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Annenberg School of Communication and Journalism University of Southern California
Producers

Drawing in a Specific Audience

A newscast is only as good as its content. As lead producer, it's my job to highlight the biggest, most relevant stories in order to draw in ATVN's specific demographic, college students around the age of 20.

In Tuesday's newscast, I decided to kick off the show with Republican primary candidate Rick Santorum's announcement to suspend his campaign after the announcement was made in the middle of the day. Although this information was known several hours before our newscast at 6 p.m., many people were unaware of what his decision meant for the GOP elections.

I decided to dig deeper within the story and not only get the reactions of Santorum's competitors, Mitt Romney and Newt Gingrich, but to interview a political campaign expert to put this decision into perspective for ATVN's viewers who may or may not be politically savvy.

Another element I knew would be of interest to ATVN's demographic was the Dodgers home opener, 50th anniversary of Dodger stadium, and the heightened security at the game based on last year's beating that left a Giants fan critically injured.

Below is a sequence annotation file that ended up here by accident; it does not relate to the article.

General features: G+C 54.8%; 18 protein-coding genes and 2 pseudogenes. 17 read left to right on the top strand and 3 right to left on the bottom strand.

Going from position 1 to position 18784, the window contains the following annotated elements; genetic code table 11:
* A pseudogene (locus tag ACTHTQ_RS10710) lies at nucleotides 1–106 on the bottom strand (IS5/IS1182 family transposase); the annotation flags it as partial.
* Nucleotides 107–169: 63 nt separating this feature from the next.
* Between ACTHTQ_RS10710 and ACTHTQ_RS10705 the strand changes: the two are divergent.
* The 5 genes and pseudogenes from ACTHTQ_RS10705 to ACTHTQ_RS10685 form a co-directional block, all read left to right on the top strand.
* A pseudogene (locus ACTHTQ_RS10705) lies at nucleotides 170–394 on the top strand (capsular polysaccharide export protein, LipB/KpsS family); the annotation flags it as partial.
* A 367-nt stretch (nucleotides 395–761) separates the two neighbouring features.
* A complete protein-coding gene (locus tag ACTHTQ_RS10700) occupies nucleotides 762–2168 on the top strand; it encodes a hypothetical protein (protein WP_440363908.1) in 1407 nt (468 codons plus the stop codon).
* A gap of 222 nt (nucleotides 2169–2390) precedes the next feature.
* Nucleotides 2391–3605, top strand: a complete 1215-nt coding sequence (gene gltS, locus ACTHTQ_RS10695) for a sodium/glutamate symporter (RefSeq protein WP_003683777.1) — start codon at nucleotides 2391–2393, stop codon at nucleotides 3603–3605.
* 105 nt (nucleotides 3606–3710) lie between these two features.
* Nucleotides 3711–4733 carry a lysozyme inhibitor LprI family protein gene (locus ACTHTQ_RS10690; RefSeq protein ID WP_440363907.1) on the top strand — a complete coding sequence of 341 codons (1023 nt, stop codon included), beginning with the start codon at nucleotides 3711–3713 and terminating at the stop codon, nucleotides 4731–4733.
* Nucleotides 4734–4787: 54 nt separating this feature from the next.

We were able to localize the story even further by talking to DPS Captain David Carlisle about the safety measures that are taken here at USC during events involving large crowds.

By localizing a story and getting either USC students or staff members involved in the newscast, it creates a larger interest in the show as a whole. Broadcast news viewers need to know, above all else, why they should care about a story.

Providing the facts alone isn't enough to keep the audience from changing the channel. As lead producer, I have to remember who the audience is and create a newscast that draws them in, and keeps them interested.

However, content alone won't keep the audience tuned in; when I was reading over the teases I wrote just before the show aired at 6, I realized the way I worded my last supertease turned me off as a viewer and I knew I needed to change it.

The beauty of broadcast journalism is that video, sound, writing, and overall content come together to draw in a specific demographic. It is a producer's job to utilize all of these elements, and their news judgment to decide what will be the most effective way to keep our demographic watching until the credits roll at 6:29:30 p.m.

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